Nicholas Sparks. Three Weeks with My Brother.

In a memoir written with his brother, the popular author describes how the two of them dealt with their grief over the untimely deaths of their parents and only sister by embarking on a three-week odyssey around the world.

Peter Mayle.  A Year In Provence.

In this witty and warm-hearted account, Peter Mayle tells what it is like to realize a long-cherished dream and actually move into a 200-year-old stone farmhouse in the remote country of the Lubéron with his wife and two large dogs. He endures January’s frosty mistral as it comes howling down the Rhône Valley, discovers the secrets of goat racing through the middle of town, and delights in the glorious regional cuisine. A Year in Provence transports us into all the earthy pleasures of Provençal life and lets us live vicariously at a tempo governed by seasons, not by days.

a

a

a

a

Sarah Vowell. Assassination Vacation.

From Buffalo to Alaska, Washington to Key West, cultural critic and radio commentator Vowell visits locations immortalized and influenced by assassination, reporting as she goes with her trademark blend of wisecracking humor, remarkable honesty, and thought-provoking criticism.

a

a

a

a

Bill Bryson.  I’m a Stranger Here Myself.

After living in Britain for two decades, Bill Bryson recently moved back to the United States with his English wife and four children.  They were greeted by a new and improved America that boasts microwave pancakes, twenty-four-hour dental-floss hotlines, and the staunch conviction that ice is not a luxury item. Delivering the brilliant comic musings that are a Bryson hallmark, I’m a Stranger Here Myself recounts his sometimes disconcerting reunion with the land of his birth.  The result is a book filled with hysterical scenes of one man’s attempt to reacquaint himself with his own country, but it is also an extended if at times bemused love letter to the homeland he has returned to after twenty years away.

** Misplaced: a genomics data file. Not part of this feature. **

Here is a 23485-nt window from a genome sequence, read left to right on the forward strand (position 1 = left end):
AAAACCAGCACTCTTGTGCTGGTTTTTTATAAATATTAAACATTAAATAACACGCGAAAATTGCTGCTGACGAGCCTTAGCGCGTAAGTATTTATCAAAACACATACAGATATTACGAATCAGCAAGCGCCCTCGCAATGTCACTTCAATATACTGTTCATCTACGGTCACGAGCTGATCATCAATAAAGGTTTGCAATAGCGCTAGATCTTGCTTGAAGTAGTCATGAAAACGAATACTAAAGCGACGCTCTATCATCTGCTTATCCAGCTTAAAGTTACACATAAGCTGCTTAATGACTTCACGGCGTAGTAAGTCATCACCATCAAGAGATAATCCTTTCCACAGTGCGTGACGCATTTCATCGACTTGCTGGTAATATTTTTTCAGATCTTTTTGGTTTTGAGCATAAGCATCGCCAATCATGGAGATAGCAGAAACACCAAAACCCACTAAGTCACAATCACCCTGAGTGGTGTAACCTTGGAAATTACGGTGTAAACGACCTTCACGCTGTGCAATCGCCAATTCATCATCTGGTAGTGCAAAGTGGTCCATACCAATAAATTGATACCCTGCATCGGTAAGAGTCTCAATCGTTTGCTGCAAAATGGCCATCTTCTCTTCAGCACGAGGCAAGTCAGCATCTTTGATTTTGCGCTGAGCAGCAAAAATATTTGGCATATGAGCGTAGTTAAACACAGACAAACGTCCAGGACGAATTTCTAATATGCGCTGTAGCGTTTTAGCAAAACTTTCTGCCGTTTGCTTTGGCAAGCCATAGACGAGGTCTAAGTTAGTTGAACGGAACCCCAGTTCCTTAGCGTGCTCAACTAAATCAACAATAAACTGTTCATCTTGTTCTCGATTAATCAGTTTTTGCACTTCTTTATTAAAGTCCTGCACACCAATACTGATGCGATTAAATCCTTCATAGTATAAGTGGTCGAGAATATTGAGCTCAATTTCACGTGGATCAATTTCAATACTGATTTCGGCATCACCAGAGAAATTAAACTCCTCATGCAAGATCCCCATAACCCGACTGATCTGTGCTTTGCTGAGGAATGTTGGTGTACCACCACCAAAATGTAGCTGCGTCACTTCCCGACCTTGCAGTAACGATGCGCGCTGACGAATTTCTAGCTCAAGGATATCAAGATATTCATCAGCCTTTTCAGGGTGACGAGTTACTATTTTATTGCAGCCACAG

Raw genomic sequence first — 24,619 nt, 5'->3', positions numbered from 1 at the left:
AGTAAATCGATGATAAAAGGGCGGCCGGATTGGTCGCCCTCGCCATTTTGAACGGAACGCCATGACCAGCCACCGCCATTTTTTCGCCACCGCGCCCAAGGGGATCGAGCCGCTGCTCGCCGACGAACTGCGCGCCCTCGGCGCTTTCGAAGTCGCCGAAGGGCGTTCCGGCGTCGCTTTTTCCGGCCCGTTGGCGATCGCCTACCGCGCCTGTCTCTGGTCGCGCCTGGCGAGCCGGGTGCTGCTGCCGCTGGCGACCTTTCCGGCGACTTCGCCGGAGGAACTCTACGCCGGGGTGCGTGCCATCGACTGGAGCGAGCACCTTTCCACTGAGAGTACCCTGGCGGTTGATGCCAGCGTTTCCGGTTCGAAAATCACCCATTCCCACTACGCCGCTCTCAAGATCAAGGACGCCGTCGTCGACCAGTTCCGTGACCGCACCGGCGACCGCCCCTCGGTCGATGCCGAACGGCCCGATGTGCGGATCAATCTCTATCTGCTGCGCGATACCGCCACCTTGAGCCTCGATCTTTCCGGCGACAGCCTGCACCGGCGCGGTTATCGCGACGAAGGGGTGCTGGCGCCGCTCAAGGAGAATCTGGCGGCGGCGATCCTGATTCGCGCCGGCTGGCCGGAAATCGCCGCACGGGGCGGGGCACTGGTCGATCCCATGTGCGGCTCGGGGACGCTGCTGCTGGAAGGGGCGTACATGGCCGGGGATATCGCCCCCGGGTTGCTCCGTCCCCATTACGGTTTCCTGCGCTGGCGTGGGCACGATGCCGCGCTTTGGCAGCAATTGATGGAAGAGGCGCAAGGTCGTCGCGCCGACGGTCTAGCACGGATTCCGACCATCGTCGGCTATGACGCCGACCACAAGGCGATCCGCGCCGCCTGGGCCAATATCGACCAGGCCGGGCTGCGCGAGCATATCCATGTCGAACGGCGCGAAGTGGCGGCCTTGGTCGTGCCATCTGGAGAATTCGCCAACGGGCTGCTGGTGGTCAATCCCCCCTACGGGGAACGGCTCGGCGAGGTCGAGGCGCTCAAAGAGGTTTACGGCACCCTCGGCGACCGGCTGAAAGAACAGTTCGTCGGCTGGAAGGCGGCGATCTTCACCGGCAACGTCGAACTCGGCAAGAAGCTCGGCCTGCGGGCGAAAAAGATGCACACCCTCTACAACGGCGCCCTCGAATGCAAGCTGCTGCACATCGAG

a

a

Ian Frazier. On the Rez.

A great writer’s journey of exploration in an American place that is both strange and deeply familiar.  In On the Rez, Frazier returns to the plains and focuses on a place at their center-the Pine Ridge Reservation in the prairie and badlands of South Dakota, home of the Oglala Sioux. Frazier drives around “the rez” with Le War Lance and other Oglalas as they tell stories, visit relatives, go to powwows and rodeos and package stores, and try to find parts to fix one or another of their on-the-verge-of-working cars. On the Rez considers Indian ideas of freedom and community and equality that are basic to how we view ourselves. Most of all, he examines the Indian idea of heroism-its suffering and its pulse-quickening, public-spirited glory. On the Rez portrays the survival, through toughness and humor, of a great people whose culture has shaped our American identity.

Hunter S. Thompson. Fear and Loathing in Las Vegas.

Records the experiences of a free-lance writer who embarked on a zany journey into the drug culture.

 

Leave a Reply

Fill in your details below or click an icon to log in:

WordPress.com Logo

You are commenting using your WordPress.com account. Log Out / Change )

Twitter picture

You are commenting using your Twitter account. Log Out / Change )

Facebook photo

You are commenting using your Facebook account. Log Out / Change )

Google+ photo

You are commenting using your Google+ account. Log Out / Change )

Connecting to %s